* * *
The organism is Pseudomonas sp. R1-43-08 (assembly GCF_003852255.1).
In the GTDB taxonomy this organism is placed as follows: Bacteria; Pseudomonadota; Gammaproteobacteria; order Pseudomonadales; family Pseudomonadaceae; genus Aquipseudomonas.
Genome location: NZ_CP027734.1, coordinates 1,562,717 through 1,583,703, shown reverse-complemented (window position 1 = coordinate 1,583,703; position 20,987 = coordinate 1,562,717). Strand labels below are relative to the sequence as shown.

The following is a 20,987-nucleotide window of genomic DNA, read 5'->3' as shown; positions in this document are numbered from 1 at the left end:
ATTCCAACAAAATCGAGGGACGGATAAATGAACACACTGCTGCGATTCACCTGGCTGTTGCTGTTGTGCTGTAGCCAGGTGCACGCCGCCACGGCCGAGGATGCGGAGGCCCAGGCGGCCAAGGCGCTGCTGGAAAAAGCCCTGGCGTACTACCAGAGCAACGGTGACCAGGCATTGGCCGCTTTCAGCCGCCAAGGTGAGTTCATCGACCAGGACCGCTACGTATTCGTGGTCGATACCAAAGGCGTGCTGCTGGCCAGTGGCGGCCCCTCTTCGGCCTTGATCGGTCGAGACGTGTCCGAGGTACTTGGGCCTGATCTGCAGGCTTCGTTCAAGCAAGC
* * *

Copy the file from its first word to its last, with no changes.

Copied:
The organism is Pseudomonas sp. R1-43-08 (assembly GCF_003852255.1).
In the GTDB taxonomy this organism is placed as follows: Bacteria; Pseudomonadota; Gammaproteobacteria; order Pseudomonadales; family Pseudomonadaceae; genus Aquipseudomonas.
Genome location: NZ_CP027734.1, coordinates 1,562,717 through 1,583,703, shown reverse-complemented (window position 1 = coordinate 1,583,703; position 20,987 = coordinate 1,562,717). Strand labels below are relative to the sequence as shown.

The following is a 20,987-nucleotide window of genomic DNA, read 5'->3' as shown; positions in this document are numbered from 1 at the left end:
ATTCCAACAAAATCGAGGGACGGATAAATGAACACACTGCTGCGATTCACCTGGCTGTTGCTGTTGTGCTGTAGCCAGGTGCACGCCGCCACGGCCGAGGATGCGGAGGCCCAGGCGGCCAAGGCGCTGCTGGAAAAAGCCCTGGCGTACTACCAGAGCAACGGTGACCAGGCATTGGCCGCTTTCAGCCGCCAAGGTGAGTTCATCGACCAGGACCGCTACGTATTCGTGGTCGATACCAAAGGCGTGCTGCTGGCCAGTGGCGGCCCCTCTTCGGCCTTGATCGGTCGAGACGTGTCCGAGGTACTTGGGCCTGATCTGCAGGCTTCGTTCAAGCAAGC